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A Lifetime of Movie Research, Digitized

posted February 2, 2021

For decades, Lillian Michelson performed research in support of Hollywood film producers, directors, designers, and other creatives. With material she gathered in the course of her work, in 1969 she began the Cinema Research Library that now bears her name. A new chapter in the vast collection has begun with Michelson’s donation of the material to the Internet Archive.

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Kartemquin’s Archive in Good Hands

posted December 28, 2020

The award-winning Kartemquin Films, a leading American producer of social justice-related films, has been keeping its archive in a storage facility for three decades, but now is celebrating its placement of the collection with the film archive at Washington University in St. Louis, Missouri.

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What COVID-19 Means for Moving Image Archiving

posted December 8, 2020

“One of the most remarkable ripple effects of the 2020 COVID-19 crisis is the blurring in the public perception of the distinction between natural and human-made disasters,” and this has implications for film preservation, writes Paolo Cherchi Usai in a keynote article of a special COVID-themed issue of FIAF’s Journal of Film Preservation.

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Eastman’s South Asian Treasure Trove

posted November 6, 2020

Thanks to a substantial grant from the Institute of Museum and Library Services, the George Eastman Museum is hard at work restoring an unusual collection of films from South Asia. The grant was made through the IMLS Museums for America grant program. Eastman is using it to restore 1,285 Indian and Pakistani film prints. Archivists there believe their collection to be largest of its kind outside India.

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47 Orphan Films To Be Preserved with Federal Grants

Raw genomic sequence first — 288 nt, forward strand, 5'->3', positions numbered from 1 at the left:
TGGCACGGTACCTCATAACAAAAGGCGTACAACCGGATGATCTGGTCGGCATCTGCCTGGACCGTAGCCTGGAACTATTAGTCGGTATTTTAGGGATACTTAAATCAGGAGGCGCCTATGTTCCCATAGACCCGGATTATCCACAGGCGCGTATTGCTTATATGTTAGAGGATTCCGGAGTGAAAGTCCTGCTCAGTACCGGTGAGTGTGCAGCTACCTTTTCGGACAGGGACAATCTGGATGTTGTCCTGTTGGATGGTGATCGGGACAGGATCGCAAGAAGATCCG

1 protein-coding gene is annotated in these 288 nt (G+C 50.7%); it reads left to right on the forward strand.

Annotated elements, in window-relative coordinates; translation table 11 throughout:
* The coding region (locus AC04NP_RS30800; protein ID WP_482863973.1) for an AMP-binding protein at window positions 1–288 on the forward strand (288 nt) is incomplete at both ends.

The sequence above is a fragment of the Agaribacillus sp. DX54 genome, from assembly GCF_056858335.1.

posted October 1, 2020

The National Film Preservation Foundation has announced annual grants to U.S. 34 institutions to allow them to preserve 47 “orphan” films from their collections. (“Orphan film” is defined as a film in any form that has been abandoned by its owner or caretaker.) Since 1998 the NFPF has provided preservation resources to 315 organizations in all 50 American states as well as the District of Columbia and Puerto Rico to help save 2,547 films.

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The Total Television Guerrillas Who Upturned Conventions

posted September 30, 2020

There once was a time when cellphones didn’t capture just about everything that happens in public. Until the 1970s, filming for broadcast was generally constrained, for starters, by the size and weight of cameras. TV cameras and their tape setups, shackled to power sources, were the size of half a car. Then along came the Sony Portapak video camera, and the pioneers of "guerrilla tv."

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Digitizing the First Days of Public Access Television

posted September 2, 2020

Public access to free-to-air and cable television resulted from a lot of activism by pioneers in the face of many obstacles. From 1971, the plucky New York state collective, Portable Channel, created some of the earliest citizen-made documentary television in the United States. Now Visual Studies Workshop, based in Rochester, NY, is digitizing and making available hundreds of video tapes created by members of Portable Channel.

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A Home Movie Day Unlike the Others

posted August 17, 2020

Home Movie Day won’t be quite the same, this year. But as sometimes happens, restrictions — in this case, imposed by the Covid-19 pandemic — will force changes that may turn out to be fruitful innovations. In 2020, Home Movie Day goes virtual, and with that the local becomes global.

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Israel Film Archive Wants All Israeli Film

posted August 12, 2020

The Israel Film Archive wants your home movies, whether you’re within Israel or anywhere in the Jewish diaspora. But collecting home movies is just part of a larger project of Russo Meir and his colleagues at the Archive. As the Archive is the official institute responsible for the collection and preservation of Israeli films, they want to be able to provide original reels or digital copies of every film ever made in the country.

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George Eastman Museum Offers Films from its Collection, Free

posted August 6, 2020

The George Eastman Museum is providing free online access to a selection of digitized films from its moving image collection. So far, it has released 23 digitized films for general viewing. Films by groundbreaking documentary maker Leo Hurwitz are among selections from the Eastman collection that you can now watch on the museum’s website.

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